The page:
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Does Drinking Coffee Make You Have More Bowel Movements?

by
author image William McCoy
Toronto-based journalist William McCoy has been writing since 1997, specializing in topics such as sports, nutrition and health. He serves as the Studio's sports and recreation section expert. McCoy is a journalism graduate of Ryerson University.
Does Drinking Coffee Make You Have More Bowel Movements?
A woman holding a cup of coffee. Photo Credit Dave & Les Jacobs/Blend Images/Getty Images

If you find yourself hustling to the washroom soon after drinking a cup of coffee, you aren't experiencing an abnormal reaction to your choice of beverage. Although caffeinated coffee affects everyone differently, it commonly results in an urge to have a bowel movement. Coffee's ability to make you have more bowel movements isn't a cause for concern, especially if you frequently experience constipation.

Tough to Gauge What's Normal

Because everyone's digestive system works at its own rate, it's difficult to deem a specific frequency of bowel movements as being normal. According to KidsHealth, some people can have three bowel movements per day, while others can have just three bowel movements per week. If your bowels move somewhere within this range, you don't have cause for concern. Constipation, however, is defined as having fewer than three bowel movements per week. The causes for constipation are many and include a shortage of dietary fiber, a sedentary lifestyle and stress.

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An Answer for Constipation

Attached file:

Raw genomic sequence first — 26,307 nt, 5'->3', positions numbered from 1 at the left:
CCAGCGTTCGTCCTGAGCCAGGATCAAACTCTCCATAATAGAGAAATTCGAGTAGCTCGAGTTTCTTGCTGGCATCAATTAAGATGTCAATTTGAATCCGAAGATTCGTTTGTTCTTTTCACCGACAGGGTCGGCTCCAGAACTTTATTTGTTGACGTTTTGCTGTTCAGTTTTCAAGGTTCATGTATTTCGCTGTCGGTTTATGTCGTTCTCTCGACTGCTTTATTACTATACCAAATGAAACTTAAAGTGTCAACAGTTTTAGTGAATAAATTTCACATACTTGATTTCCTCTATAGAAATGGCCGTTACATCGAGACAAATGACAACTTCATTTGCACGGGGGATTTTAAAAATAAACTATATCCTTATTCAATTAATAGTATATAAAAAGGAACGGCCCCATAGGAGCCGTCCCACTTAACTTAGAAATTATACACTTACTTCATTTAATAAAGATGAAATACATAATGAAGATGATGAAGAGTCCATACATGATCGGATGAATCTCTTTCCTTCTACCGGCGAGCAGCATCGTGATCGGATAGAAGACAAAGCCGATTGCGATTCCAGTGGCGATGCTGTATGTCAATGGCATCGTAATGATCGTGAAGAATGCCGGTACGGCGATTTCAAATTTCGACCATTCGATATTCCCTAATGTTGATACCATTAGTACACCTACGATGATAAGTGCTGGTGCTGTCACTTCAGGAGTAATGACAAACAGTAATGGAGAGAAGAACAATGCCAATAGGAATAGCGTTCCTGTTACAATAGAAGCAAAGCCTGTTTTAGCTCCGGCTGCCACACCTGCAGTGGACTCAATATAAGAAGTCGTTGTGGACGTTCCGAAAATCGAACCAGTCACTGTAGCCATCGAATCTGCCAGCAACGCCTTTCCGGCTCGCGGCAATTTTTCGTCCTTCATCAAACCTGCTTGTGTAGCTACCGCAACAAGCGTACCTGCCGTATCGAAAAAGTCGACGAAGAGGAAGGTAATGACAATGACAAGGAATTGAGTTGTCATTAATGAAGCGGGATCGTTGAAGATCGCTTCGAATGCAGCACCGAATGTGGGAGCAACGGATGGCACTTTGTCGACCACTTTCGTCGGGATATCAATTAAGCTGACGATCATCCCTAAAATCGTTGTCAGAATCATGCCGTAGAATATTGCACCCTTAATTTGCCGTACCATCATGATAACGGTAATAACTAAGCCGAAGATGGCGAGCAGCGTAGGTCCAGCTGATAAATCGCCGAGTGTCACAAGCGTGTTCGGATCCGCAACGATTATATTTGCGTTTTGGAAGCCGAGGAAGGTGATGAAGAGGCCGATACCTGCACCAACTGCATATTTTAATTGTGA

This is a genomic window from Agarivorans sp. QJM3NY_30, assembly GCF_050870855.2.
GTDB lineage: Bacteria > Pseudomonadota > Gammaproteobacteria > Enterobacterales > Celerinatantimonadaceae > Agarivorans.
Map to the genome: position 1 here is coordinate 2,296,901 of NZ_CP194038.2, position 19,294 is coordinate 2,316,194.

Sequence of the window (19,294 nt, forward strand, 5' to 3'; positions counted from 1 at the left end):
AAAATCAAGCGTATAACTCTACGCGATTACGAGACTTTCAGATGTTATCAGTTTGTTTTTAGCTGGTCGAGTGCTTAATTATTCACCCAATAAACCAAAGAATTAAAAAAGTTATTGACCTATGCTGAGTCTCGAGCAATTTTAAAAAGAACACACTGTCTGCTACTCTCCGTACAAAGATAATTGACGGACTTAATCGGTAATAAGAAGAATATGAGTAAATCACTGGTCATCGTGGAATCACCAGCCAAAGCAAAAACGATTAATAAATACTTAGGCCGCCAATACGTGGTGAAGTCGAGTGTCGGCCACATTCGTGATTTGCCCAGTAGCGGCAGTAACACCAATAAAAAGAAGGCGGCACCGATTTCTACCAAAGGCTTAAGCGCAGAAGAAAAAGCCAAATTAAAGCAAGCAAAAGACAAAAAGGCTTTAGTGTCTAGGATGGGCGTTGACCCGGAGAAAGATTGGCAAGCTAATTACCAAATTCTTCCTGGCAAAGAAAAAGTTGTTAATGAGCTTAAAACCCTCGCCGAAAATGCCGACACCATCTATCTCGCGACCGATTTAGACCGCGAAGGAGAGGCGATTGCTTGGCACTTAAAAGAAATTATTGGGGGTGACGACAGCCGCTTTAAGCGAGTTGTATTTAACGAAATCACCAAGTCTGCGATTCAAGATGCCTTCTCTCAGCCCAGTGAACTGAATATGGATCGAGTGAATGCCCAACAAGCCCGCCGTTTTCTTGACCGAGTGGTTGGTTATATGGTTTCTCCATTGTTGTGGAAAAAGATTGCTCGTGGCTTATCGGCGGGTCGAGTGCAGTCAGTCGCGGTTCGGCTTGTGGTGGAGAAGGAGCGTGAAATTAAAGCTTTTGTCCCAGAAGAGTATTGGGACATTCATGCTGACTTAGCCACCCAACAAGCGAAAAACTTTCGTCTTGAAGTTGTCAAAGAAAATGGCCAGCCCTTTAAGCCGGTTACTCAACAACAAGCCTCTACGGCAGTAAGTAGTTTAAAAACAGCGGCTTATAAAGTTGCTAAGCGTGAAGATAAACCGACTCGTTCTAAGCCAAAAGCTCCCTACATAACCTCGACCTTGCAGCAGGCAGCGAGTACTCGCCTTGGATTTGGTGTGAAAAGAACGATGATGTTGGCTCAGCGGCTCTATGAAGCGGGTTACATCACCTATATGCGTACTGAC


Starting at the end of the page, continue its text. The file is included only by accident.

It's possible to alleviate constipation through a variety of means, including drinking a cup of coffee. According to Dr. Steven Chang of One Medical Group in San Francisco, coffee helps to stimulate the muscles in your colon, leading to peristalsis. When peristalsis occurs, the colon's muscles contract and relax to push the digested food through your system. It's possible for people to safely use coffee to help have regular bowel movements.

Soft, Easy Stools

Drinking coffee won't just help you go to the bathroom, but it can additionally lead to softer stools that are easier to pass. Because the increased rate of peristalsis doesn't allow your bowel time to absorb a significant amount of liquid from your digested food, you might experience diarrhea. Although decaffeinated coffee can help your bowels, it won't do so at the same rate as caffeinated coffee.

Coffee Isn't Without Complications

A caffeinated beverage such as coffee might be helpful for your digestion, but don't make it a habit to drink coffee before bed with the intention of having an easy bowel movement in the morning. If you drink coffee fewer than six hours before bed, its stimulating nature might result in a difficult sleep. Caffeine can also be habit-forming, and the withdrawal symptoms you might experience range from headaches to nausea.

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References

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